Will the United Kingdom soon have its second female Prime Minister?
That’s the big question hanging in the London air following another crazy political week that has seen hot Prime Minister favorite quit the race.
The new contender for the title? Theresa May, 59, Member of Parliament for the sleepy rural constituency of Maidenhead in Royal Berkshire – and just about the toughest, most no-nonsense politician in Britain.
“I know I’m not a showy politician,” May said at her campaign launch on Thursday. “I don’t tour the television studios. I don’t gossip about people over lunch. I don’t go drinking in Parliament’s bars. I don’t often wear my heart on my sleeve. I just get on with the job in front of me.”
She added that she would honor last week’s vote to Brexit the European Union, while addressing the underlying issues that led to the vote in the first place.
“If you’re from an ordinary, working-class family, life is just much harder than many people in politics realize,” May said. “You have a job, but you don’t always have job security. You have your own home, but you worry about mortgage rates going up. You can just about manage, but you worry about the cost of living and the quality of the local school, because there’s no other choice for you.
“Frankly, not everybody in Westminster understands what it’s like to live like this. And some need to be told that what the Government does isn’t a game, it’s a serious business that has real consequences for people’s lives. I will set out more detailed proposals in the coming weeks, but for today I want to be clear: under my leadership, the motives of the Conservative Party will never be in any doubt. And our actions will be bold.”
Before she becomes Prime Minister of the U.K., however, the 19-year political veteran first has to win a majority of support from the 150,000 Conservative Party members dotted across Britain. Unlike in the United States, the British elect a political party – rather than an individual – into power. So whoever becomes leader of Conservative Party automatically inherits David Cameron’s seat at No. 10.
If all goes to plan (an unlikely prospect in Britain right now), then by Sept. 9, May – who lives in the same Berkshire village as George and Amal Clooney – could be in charge of the U.K. by the end of the summer.
But just who is Theresa May – and is she likely to be as hard-nosed and cozy with the U.S. as Britain’s first female PM, Margaret Thatcher? To help you find out, here are five things you need to know about the new favorite to lead Britain to the Brexit door.
May has been married to banker husband Philip May since September 1980. The couple first met at an Oxford University disco when they were introduced by future Pakistani leader Benazir Bhutto, who was tragically assassinated in 2007. In typical English romantic style, May and her future husband first bonded over a shared love of cricket.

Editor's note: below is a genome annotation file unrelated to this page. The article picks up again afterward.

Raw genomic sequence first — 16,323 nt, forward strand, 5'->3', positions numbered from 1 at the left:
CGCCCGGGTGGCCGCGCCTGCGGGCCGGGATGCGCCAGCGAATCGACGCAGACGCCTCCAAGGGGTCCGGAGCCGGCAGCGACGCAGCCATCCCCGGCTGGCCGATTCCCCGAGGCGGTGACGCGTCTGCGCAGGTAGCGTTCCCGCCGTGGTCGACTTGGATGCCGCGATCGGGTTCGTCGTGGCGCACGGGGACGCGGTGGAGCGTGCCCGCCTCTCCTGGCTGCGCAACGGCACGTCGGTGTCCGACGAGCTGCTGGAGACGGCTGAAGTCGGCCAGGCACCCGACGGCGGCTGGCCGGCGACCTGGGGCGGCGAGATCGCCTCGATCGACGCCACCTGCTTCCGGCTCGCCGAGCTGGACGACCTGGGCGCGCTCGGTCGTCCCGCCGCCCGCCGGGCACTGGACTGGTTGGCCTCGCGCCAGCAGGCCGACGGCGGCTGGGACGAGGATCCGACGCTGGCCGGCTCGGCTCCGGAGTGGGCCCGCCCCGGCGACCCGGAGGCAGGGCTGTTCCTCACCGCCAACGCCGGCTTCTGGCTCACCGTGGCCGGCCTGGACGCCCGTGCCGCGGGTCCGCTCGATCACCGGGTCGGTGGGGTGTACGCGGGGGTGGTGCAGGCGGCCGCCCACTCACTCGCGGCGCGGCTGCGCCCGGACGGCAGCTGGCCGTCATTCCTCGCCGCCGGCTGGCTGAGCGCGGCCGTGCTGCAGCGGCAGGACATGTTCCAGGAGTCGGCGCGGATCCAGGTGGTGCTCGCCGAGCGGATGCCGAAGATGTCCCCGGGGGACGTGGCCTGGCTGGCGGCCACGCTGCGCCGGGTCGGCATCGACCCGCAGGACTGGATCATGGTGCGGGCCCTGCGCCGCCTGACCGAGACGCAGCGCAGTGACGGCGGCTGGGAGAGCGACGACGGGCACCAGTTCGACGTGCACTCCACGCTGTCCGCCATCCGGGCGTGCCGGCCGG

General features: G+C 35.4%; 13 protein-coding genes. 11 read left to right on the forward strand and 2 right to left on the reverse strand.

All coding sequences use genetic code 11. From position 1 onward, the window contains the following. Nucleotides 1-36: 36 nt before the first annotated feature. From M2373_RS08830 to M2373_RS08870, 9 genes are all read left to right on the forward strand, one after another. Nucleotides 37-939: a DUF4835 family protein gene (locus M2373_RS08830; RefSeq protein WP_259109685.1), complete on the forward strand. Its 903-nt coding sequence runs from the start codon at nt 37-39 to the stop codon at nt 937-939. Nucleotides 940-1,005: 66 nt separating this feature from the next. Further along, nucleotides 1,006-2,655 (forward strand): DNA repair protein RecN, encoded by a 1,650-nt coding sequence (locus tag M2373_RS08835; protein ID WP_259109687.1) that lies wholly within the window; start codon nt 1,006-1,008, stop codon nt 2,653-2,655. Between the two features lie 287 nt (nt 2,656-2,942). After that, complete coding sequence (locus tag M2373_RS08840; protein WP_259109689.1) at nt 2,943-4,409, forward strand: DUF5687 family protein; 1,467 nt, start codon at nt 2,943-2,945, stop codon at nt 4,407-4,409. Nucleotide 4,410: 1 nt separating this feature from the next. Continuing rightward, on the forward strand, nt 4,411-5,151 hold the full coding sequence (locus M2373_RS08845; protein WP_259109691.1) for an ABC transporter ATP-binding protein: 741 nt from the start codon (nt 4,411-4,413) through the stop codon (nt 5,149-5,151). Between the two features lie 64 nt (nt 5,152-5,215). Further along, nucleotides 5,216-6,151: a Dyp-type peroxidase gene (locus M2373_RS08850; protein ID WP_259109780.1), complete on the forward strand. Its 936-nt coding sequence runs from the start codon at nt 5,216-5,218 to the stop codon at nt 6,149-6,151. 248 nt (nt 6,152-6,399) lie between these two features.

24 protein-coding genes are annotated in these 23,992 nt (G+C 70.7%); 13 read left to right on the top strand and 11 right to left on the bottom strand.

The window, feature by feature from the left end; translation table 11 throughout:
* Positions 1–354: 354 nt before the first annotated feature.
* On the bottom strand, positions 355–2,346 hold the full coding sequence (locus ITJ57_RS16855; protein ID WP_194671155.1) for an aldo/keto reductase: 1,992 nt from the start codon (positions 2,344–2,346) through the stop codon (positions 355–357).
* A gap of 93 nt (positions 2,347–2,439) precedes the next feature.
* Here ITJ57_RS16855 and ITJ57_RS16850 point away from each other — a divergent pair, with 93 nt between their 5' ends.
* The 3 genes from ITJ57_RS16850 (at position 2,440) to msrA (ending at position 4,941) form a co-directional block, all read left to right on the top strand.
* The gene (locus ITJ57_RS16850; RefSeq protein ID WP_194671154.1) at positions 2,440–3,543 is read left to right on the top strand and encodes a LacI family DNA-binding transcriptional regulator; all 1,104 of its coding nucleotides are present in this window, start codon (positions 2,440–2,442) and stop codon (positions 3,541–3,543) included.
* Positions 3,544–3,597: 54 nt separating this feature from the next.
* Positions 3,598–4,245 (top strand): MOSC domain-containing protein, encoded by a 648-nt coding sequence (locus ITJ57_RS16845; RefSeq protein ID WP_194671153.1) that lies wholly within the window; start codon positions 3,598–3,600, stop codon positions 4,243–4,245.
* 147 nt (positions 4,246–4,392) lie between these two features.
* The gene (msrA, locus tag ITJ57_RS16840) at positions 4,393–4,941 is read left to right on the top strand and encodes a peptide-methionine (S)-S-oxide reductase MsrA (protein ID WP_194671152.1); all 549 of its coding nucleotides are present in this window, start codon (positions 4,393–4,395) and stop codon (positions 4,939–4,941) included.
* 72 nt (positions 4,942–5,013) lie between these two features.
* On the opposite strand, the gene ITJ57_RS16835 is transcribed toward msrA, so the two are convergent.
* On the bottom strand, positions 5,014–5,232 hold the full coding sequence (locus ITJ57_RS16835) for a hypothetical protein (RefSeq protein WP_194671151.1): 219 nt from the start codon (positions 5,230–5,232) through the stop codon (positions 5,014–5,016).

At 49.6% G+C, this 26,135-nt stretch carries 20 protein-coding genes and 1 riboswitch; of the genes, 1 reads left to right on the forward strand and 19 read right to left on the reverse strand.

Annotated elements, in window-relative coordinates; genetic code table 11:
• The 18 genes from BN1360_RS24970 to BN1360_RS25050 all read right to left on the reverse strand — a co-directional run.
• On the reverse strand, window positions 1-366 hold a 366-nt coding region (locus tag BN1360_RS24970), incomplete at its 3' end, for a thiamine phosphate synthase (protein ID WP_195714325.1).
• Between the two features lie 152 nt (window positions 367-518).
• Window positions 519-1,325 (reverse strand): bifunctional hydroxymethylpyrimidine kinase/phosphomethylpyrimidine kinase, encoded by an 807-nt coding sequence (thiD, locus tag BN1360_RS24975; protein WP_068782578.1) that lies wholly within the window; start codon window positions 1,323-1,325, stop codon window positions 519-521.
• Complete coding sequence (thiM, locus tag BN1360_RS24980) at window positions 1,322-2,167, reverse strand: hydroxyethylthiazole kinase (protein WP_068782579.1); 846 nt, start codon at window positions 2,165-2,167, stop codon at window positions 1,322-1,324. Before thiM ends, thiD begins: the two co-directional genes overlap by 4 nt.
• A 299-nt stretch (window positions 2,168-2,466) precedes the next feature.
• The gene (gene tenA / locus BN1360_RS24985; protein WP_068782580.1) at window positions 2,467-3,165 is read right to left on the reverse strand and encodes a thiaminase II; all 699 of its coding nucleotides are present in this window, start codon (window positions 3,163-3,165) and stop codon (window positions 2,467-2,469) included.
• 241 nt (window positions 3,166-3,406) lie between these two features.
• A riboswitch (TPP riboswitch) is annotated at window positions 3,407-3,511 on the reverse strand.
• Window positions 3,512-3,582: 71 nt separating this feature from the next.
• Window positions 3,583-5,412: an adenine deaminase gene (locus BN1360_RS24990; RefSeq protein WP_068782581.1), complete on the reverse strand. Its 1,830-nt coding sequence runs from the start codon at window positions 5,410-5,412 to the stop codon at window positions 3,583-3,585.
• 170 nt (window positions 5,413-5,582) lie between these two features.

May is the longest serving Home Secretary for over a century, and has had responsibility for policing, immigration, the security services and national security since May 2010. This has seen her go toe-to-toe with the powerful U.K. Police Federation, the European Court of Human Rights and most of her own Cabinet colleagues. In 2013 she even flew to Jordan to personally negotiate a deal to extradite Islamic fundamentalist imam Abu Hamza. She also once got so frustrated with a No. 10 civil servant that she grabbed him by his jacket lapels and threw him out of her office!
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She’s a Bit Like Maggie
May is extremely dedicated to the job and will regularly pour over her ministerial papers until 2 a.m. before rising again at 6 a.m. She is also known to reply to emails on Christmas Eve and, like Maggie, isn’t afraid to stand up to men: she once posed in a Fawcett Society T-shirt emblazoned with the statement: “This is what a feminist looks like.”
In July 2013, May revealed that she had been diagnosed with Type 1 diabetes. “It was a real shock and, yes, it took me a while to come to terms with it,” she told the Mail on Sunday. ” Despite the health risks, she vowed to continue and now carries a needle with her at all times for her twice daily injections. “The diabetes doesn’t affect how I do the job or what I do. It’s just part of life … so it’s a case of head down and getting on with it,” she said.
“There’s a great quote from Steve Redgrave who was diagnosed with diabetes before he won his last Olympic gold medal. He said diabetes must learn to live with me rather than me live with diabetes. That’s the attitude.”
She Has Wild Taste in Heels!
Not many people have met the Queen wearing patent leather, leopard-print over-the-knee boots, but that’s exactly what May did in March 2015. At other times she’s also donned rainbow-striped flats, leopard-print kitten heels, gold hologram wellies and Indian silk heels. In fact, she’s so famous for her shoes that in Feb 2015 a mystery bidder paid £17,500 ($23,000) to go shoe shopping with her at a fundraising dinner.